We predicted that cold tolerance traits have evolved in response to photoperiod, because it serves as a more reliable cue for seasonal temperature changes than environmental temperature itself [7]. In contrast to our expectations, D. montana CTmin was associated with latitudinally varying summer and annual mean temperatures (PC2) instead of photoperiod (latitude). This finding could indicate that the non-diapausing D. montana flies have adapted to cope with sudden temperature drops and diurnal temperature cycles at their home sites during the late spring, summer and early autumn [53]. CCRT of both species, on the other hand, was associated with photoperiod (latitude), as hypothesized. In D. montana, northern females recovered faster from chill coma than the southern ones independent of local climatic conditions (PC1 or PC2), while in D. flavomontana CCRT was also associated with macroclimatic conditions varying between the coastal and mountain sites (PC1). Surprisingly, D. flavomontana females from the colder high-altitude mountain populations recovered more slowly from chill coma than the ones from the humid low-altitude coastal populations. The most logical explanation for this is that high daily and seasonal temperature variation in the mountains create opposing selection pressures, which select for plastic responses. Accordingly, the flies could compensate their low inherent cold tolerance with high cold acclimation ability, as observed in several studies [26, 56, 82, 83, 90, 91]. For example, non-diapausing D. montana females from the coast have been shown to recover faster from chill coma than those from the mountains, but diapausing females from both regions recover at similar rates [91]. Mountain D. flavomontana females could also enhance their cold tolerance by entering reproductive diapause at earlier time of the year than females from the coastal populations on the same latitude, like D. montana females do [92]. Finally, the mountain flies could occupy lower mountain slopes, or thick snow cover could protect them during the cold season.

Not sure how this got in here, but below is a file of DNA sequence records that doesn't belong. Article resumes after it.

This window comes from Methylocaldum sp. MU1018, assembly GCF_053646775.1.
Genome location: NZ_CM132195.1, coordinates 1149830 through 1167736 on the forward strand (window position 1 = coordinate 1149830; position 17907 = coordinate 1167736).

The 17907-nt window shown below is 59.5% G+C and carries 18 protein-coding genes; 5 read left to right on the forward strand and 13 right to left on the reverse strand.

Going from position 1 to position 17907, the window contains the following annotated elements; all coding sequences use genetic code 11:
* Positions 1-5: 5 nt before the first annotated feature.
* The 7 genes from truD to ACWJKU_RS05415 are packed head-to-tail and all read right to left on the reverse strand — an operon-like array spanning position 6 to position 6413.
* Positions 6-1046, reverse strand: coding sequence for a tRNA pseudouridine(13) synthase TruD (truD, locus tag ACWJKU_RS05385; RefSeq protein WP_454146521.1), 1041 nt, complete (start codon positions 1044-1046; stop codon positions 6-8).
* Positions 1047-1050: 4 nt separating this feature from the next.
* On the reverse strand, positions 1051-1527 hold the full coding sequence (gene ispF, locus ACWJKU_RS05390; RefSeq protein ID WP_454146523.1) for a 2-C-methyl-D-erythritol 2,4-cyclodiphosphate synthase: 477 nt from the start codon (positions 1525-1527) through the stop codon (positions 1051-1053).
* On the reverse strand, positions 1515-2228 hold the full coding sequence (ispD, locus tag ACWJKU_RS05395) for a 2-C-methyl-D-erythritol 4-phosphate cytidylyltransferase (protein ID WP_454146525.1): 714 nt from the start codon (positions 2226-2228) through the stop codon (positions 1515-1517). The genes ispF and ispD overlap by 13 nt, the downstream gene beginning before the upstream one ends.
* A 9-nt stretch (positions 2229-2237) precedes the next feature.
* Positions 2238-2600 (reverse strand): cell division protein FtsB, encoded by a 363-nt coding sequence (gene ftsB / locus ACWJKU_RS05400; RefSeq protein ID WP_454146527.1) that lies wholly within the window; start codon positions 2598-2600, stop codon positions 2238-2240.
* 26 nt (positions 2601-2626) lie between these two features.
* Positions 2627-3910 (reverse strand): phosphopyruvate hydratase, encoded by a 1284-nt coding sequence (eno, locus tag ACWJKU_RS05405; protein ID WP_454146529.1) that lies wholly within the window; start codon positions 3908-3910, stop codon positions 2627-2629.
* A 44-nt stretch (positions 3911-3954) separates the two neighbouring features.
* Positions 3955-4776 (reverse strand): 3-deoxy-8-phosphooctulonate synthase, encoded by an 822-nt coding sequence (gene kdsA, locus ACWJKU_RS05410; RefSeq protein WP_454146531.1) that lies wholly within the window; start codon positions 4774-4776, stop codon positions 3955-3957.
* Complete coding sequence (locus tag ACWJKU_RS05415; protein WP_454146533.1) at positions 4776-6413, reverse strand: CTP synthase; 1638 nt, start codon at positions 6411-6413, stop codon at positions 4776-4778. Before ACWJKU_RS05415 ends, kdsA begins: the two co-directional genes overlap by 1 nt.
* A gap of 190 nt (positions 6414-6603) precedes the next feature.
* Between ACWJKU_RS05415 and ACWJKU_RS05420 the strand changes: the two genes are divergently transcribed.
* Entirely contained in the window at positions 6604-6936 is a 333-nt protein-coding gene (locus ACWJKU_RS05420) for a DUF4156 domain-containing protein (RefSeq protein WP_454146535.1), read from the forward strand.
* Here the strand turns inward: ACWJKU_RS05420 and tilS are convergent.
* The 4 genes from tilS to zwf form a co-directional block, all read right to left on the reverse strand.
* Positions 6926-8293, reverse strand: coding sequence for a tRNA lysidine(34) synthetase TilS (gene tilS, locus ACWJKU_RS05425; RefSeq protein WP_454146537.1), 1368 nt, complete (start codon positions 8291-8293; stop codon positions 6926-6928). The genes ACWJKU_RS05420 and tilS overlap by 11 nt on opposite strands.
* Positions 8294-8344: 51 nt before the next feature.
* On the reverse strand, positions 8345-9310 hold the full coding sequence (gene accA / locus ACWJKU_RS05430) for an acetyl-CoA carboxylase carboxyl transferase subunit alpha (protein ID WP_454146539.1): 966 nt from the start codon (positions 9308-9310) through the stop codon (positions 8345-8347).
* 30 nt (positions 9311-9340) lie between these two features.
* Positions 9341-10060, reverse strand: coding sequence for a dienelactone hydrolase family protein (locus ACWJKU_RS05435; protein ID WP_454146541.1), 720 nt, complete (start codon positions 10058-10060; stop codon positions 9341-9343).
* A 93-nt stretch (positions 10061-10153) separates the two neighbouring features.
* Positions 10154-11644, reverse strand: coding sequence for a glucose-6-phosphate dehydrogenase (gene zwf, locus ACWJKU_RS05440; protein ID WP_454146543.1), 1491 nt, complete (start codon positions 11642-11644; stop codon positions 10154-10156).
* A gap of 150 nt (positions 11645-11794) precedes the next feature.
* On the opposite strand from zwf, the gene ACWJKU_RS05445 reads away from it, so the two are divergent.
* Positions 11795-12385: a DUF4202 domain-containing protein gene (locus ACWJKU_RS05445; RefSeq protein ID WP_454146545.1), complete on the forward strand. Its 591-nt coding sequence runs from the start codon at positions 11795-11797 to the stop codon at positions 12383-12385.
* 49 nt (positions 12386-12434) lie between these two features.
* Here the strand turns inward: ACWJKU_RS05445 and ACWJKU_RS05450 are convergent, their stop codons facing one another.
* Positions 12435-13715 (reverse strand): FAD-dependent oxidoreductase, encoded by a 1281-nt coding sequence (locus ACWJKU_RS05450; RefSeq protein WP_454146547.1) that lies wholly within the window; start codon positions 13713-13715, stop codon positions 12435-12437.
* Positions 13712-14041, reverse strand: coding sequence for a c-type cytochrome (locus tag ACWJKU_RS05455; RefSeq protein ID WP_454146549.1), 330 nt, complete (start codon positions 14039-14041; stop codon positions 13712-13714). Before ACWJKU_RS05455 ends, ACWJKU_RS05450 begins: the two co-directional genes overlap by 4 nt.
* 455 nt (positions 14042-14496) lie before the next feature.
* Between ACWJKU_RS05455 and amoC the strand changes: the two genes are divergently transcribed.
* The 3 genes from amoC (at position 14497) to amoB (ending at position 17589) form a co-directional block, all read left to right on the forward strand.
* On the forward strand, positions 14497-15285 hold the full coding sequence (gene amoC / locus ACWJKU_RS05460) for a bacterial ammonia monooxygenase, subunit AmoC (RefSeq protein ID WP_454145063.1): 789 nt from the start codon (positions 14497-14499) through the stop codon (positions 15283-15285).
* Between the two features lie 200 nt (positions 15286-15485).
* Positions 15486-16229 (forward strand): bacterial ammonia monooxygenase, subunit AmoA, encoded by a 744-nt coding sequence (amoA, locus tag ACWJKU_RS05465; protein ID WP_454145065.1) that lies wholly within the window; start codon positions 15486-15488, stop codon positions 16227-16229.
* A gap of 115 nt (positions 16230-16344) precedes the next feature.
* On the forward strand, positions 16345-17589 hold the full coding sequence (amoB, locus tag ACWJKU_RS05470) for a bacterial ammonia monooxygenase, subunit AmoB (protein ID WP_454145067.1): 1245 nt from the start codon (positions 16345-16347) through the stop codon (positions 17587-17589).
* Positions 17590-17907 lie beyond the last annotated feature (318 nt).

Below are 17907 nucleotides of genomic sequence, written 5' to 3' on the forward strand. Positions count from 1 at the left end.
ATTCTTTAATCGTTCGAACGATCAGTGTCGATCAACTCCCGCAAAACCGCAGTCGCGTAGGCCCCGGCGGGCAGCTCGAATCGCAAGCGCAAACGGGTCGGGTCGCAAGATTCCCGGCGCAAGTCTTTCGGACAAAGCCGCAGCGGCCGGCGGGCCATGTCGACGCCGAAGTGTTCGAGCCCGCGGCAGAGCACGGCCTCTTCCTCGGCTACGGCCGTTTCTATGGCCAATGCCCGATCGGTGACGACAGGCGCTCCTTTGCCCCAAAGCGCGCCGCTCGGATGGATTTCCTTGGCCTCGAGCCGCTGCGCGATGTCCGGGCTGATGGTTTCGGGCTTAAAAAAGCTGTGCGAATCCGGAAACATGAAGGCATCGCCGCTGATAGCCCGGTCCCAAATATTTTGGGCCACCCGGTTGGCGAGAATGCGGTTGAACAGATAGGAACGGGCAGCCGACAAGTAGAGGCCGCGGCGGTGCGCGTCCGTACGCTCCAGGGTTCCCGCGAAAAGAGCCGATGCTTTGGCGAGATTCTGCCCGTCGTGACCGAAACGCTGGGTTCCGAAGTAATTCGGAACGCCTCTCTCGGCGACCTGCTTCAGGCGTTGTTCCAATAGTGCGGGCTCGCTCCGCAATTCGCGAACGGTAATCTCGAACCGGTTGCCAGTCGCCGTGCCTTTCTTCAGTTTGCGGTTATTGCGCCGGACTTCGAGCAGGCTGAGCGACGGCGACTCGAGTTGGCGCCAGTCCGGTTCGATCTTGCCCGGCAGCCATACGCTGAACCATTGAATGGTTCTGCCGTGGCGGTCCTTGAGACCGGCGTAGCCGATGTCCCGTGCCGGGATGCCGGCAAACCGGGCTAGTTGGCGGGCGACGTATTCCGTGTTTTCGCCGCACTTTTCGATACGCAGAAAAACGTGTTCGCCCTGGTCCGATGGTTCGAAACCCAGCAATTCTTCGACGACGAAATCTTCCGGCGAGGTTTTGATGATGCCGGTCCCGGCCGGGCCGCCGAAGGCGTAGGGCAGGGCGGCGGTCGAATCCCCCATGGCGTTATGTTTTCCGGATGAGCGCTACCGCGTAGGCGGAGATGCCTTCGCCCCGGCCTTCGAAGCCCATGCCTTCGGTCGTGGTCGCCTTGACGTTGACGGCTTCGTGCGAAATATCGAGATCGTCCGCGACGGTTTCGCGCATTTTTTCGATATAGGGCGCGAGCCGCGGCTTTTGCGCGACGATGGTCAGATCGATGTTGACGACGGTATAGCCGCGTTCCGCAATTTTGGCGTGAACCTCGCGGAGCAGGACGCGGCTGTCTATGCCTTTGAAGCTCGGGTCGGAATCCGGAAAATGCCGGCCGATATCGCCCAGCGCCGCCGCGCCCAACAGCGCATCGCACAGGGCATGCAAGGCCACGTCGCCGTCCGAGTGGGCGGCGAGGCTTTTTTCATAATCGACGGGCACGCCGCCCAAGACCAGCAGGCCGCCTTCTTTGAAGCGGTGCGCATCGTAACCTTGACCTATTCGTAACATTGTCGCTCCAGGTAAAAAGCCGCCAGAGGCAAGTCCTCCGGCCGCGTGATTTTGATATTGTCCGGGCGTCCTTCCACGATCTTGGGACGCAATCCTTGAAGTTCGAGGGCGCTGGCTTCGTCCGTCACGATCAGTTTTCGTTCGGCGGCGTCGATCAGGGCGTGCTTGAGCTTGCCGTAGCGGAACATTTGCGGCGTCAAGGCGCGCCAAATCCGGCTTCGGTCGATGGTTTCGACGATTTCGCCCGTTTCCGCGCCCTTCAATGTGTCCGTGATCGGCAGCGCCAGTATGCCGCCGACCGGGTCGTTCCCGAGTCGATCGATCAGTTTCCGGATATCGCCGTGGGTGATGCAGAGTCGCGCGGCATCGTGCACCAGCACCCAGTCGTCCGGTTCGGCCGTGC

Fly body colour and size and the effects of these traits on fly cold tolerance